Let us begin with a short introductory tale, paraphrased. . .
Once upon a time, there were two men, meeting for the first time in New York City’s Greenwich Village. The first was a young man, aged 23, who longed for a professional career in music, past his current work as a singing waiter in a few Italian restaurants in his Queens neighborhood. The second man was exactly double the first man’s age, and was one of the most beloved and successful performers of all time. The second man listened to the first man sing, and judged him talented enough to earn a spot on his upcoming tour, an incredible opportunity. What followed was a conversation that went somewhat like this:
Second Man: So, kid. . . what’s your name? Whaddya go by?
First Man: Joe Bari.
Second Man: Joe Bari? Aw, no, that’s no good, too fake. Let’s think of something better. What’s your real name? What do we have to work with here?
First Man: Anthony Dominick Benedetto.
Second Man: Whoa! OK, that’s a mouthful. Hmm. . . but why not stick with something close? How about. . . Tony Bennett? Yeah?
First Man: Tony. . .Bennett!
And that is the true story of how Leslie Townes Hope – you might know him better by his stage name of Bob Hope – renamed young Benedetto, took him on the road with him, and within two years, Tony Bennett had his first #1 record, “Because of You.”
It would have been utterly unimaginable to either man then that over 60 years past their meeting, Tony Bennett would be standing onstage at Seattle’s beautiful Paramount Theater, still singing with the same instantly-recognizable voice to a thrilled capacity crowd. I almost hate to mention that Bennett is now 85 years old, because of the assumptions that come with judging anyone who has reached advanced years. Bennett is not “great for his age;” he is great on any measure for any age: pitch, power, presentation, all 100% on. In that he makes whatever difficulties age may have brought to him seem nonexistent for the time he spends onstage entertaining people, he is all the more a remarkable person.
Indeed, there was no slacking from Tony the entire evening. His Paramount performance delivered song after song after song, a wonderful range of material from American jazz, show, and classic pop standards (“The Way You Look Tonight,” “The Best Is Yet To Come,” “Maybe This Time, “I Got Rhythm”) to “the 1st pop-country crossover hit,” Hank Williams’ “Cold, Cold Heart,” to some Christmas cheer (“White Christmas”). There were so many songs I honestly lost count, but no doubt some of the biggest cheers of the night went to Bennett’s signature song, “I Left My Heart in San Francisco,” first released in 1962.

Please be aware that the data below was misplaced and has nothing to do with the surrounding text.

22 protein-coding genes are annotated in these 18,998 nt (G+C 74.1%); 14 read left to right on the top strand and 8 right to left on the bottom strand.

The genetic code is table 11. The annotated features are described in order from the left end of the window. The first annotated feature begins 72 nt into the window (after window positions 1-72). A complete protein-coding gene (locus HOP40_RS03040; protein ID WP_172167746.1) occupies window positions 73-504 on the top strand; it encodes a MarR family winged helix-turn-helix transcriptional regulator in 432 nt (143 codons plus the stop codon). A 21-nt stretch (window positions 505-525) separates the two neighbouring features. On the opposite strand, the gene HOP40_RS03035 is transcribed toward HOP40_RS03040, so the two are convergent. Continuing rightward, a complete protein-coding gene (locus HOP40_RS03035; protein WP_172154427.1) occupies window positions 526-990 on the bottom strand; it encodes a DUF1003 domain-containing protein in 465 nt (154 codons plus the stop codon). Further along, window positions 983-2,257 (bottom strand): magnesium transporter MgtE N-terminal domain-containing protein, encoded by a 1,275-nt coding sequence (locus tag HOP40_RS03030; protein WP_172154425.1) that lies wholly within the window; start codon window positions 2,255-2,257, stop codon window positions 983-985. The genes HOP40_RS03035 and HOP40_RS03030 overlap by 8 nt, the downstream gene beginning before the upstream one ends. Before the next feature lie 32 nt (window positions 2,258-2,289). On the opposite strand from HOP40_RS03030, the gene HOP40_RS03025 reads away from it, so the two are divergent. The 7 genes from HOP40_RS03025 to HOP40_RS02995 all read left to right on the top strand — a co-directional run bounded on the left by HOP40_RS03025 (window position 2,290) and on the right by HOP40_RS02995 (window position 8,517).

Backed by a quartet of stellar sidemen (Gary Sargent on hollow-body electric guitar, Marshall Wood on stand-up bass, Lee Musiker on grand piano, and “Count Basie’s favorite drummer,” Harold Jones), Bennett’s warm and gracious manner further endeared him to the crowd. He very often just stood and beamed at the audience, shaking his head slightly in some disbelief at the boisterous cheers and claps and several standing ovations that enthusiastically came his way. “We love you, Tony!” called out one woman, to more claps and cheers, and Bennett acknowledged her with a nod, an even-bigger smile, and a “Thank you!”
Without a doubt, the highlight of the night for me (and, I think, surely many others) came near the end of the night. Bennett had been speaking of how lovely the theater was, how “they don’t make ‘em like this anymore,” and encouraged us all to support the Paramount. He continued, “If it’s OK with my soundman, I’d like to show you how special this building is, what it was designed for.” Bennett then waved at the soundboard at the back of the hall and requested that all the microphones and the PA system be shut off. Sargent quietly stepped up with his guitar alongside Bennett, who then gifted the hall with a textbook demonstration of both fine acoustical design and amazing vocal talent as he sang “Fly Me To The Moon,” with no amplification whatsoever. “Wow. . .wow. . .” I heard one woman speak to herself, and others in the crowd gasped as Bennett took the song’s soaring melody and delivered it beautifully, even to the very back rows of the upper balcony.
How does he do it? How did Tony Bennett beat the incredible odds to rise from a childhood marred by poverty and loss, survive one of the most brutal engagements of WWII, achieve huge career success just to lose it to changing times and personal troubles, to reinvent himself in his later life as an even-more successful musician and fine artist? I think I know a few of the answers. He’s always been a hard worker, and was from the very start dedicated to learning how to sing well and how to preserve his voice. He knows you are only as good as the songs you sing, so he’s always chosen ones that are superb. He knows you can never, ever phone in a performance. He knows that every time you sing a song, it must belong to you, all the notes and the words and the feelings they evoke, and then you bring it to the crowd as if you are singing to each individual personally, telling their stories. He knows that you need to know who you are, your strengths and weaknesses, and must always strive to improve everything you do. He knows you should keep an open mind, keep working, be grateful for your good fortune, and never give up.
There are great concerts, and then there are events that can only be called inspirational. I don’t think anyone who attended Tony Bennett’s show at the Paramount will soon forget the night. It was Bari, Bari good to us. . . forgive me, Bob Hope!
Antonia Bennett, Tony’s lovely flame-haired daughter, opened the show with a short but entertaining set of jazzy, bright tunes, and joined her father onstage for a duet and dance later in his set.
Check out Marianne’s photos on Flickr as well!